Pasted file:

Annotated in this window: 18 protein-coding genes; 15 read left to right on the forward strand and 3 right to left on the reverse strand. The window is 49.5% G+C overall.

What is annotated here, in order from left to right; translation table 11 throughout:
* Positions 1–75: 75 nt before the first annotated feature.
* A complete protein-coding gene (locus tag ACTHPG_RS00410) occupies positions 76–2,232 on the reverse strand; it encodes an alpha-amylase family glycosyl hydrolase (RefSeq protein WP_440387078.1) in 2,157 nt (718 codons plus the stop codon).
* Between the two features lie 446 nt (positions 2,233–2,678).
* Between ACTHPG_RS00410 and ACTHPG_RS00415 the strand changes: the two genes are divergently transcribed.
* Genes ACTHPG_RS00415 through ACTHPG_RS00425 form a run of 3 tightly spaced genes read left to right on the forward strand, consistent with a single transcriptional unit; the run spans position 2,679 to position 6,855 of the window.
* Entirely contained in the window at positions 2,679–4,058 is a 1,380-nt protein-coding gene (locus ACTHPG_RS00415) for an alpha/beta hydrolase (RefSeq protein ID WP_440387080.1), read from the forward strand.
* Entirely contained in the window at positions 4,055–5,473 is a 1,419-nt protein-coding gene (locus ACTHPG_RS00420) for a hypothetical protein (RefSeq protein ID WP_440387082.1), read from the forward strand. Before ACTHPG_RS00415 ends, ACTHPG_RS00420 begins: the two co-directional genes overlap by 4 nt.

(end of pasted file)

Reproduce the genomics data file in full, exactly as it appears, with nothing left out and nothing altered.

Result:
Annotated in this window: 18 protein-coding genes; 15 read left to right on the forward strand and 3 right to left on the reverse strand. The window is 49.5% G+C overall.

What is annotated here, in order from left to right; translation table 11 throughout:
* Positions 1–75: 75 nt before the first annotated feature.
* A complete protein-coding gene (locus tag ACTHPG_RS00410) occupies positions 76–2,232 on the reverse strand; it encodes an alpha-amylase family glycosyl hydrolase (RefSeq protein WP_440387078.1) in 2,157 nt (718 codons plus the stop codon).
* Between the two features lie 446 nt (positions 2,233–2,678).
* Between ACTHPG_RS00410 and ACTHPG_RS00415 the strand changes: the two genes are divergently transcribed.
* Genes ACTHPG_RS00415 through ACTHPG_RS00425 form a run of 3 tightly spaced genes read left to right on the forward strand, consistent with a single transcriptional unit; the run spans position 2,679 to position 6,855 of the window.
* Entirely contained in the window at positions 2,679–4,058 is a 1,380-nt protein-coding gene (locus ACTHPG_RS00415) for an alpha/beta hydrolase (RefSeq protein ID WP_440387080.1), read from the forward strand.
* Entirely contained in the window at positions 4,055–5,473 is a 1,419-nt protein-coding gene (locus ACTHPG_RS00420) for a hypothetical protein (RefSeq protein ID WP_440387082.1), read from the forward strand. Before ACTHPG_RS00415 ends, ACTHPG_RS00420 begins: the two co-directional genes overlap by 4 nt.